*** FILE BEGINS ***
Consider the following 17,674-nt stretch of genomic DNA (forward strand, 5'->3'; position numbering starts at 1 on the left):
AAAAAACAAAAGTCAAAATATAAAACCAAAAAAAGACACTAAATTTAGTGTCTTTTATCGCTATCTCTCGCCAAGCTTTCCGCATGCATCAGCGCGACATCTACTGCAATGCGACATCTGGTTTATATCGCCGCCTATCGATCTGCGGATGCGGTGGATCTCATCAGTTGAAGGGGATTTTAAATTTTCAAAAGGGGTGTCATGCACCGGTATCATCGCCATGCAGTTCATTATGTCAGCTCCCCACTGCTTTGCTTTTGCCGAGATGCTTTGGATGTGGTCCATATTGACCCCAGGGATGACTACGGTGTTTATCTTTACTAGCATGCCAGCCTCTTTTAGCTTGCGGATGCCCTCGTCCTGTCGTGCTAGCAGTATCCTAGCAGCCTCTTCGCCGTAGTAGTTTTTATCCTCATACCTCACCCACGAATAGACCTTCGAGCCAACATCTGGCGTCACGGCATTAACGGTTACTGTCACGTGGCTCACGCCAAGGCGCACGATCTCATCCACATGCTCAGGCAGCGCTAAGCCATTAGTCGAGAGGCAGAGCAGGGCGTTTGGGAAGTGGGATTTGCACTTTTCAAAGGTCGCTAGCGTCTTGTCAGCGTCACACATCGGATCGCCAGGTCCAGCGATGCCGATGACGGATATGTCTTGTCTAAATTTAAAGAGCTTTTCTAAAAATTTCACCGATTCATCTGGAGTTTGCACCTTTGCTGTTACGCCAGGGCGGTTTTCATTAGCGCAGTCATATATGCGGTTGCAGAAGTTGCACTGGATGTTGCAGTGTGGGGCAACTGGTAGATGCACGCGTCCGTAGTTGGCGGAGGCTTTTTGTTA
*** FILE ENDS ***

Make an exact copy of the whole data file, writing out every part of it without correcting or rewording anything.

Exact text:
Consider the following 17,674-nt stretch of genomic DNA (forward strand, 5'->3'; position numbering starts at 1 on the left):
AAAAAACAAAAGTCAAAATATAAAACCAAAAAAAGACACTAAATTTAGTGTCTTTTATCGCTATCTCTCGCCAAGCTTTCCGCATGCATCAGCGCGACATCTACTGCAATGCGACATCTGGTTTATATCGCCGCCTATCGATCTGCGGATGCGGTGGATCTCATCAGTTGAAGGGGATTTTAAATTTTCAAAAGGGGTGTCATGCACCGGTATCATCGCCATGCAGTTCATTATGTCAGCTCCCCACTGCTTTGCTTTTGCCGAGATGCTTTGGATGTGGTCCATATTGACCCCAGGGATGACTACGGTGTTTATCTTTACTAGCATGCCAGCCTCTTTTAGCTTGCGGATGCCCTCGTCCTGTCGTGCTAGCAGTATCCTAGCAGCCTCTTCGCCGTAGTAGTTTTTATCCTCATACCTCACCCACGAATAGACCTTCGAGCCAACATCTGGCGTCACGGCATTAACGGTTACTGTCACGTGGCTCACGCCAAGGCGCACGATCTCATCCACATGCTCAGGCAGCGCTAAGCCATTAGTCGAGAGGCAGAGCAGGGCGTTTGGGAAGTGGGATTTGCACTTTTCAAAGGTCGCTAGCGTCTTGTCAGCGTCACACATCGGATCGCCAGGTCCAGCGATGCCGATGACGGATATGTCTTGTCTAAATTTAAAGAGCTTTTCTAAAAATTTCACCGATTCATCTGGAGTTTGCACCTTTGCTGTTACGCCAGGGCGGTTTTCATTAGCGCAGTCATATATGCGGTTGCAGAAGTTGCACTGGATGTTGCAGTGTGGGGCAACTGGTAGATGCACGCGTCCGTAGTTGGCGGAGGCTTTTTGTTA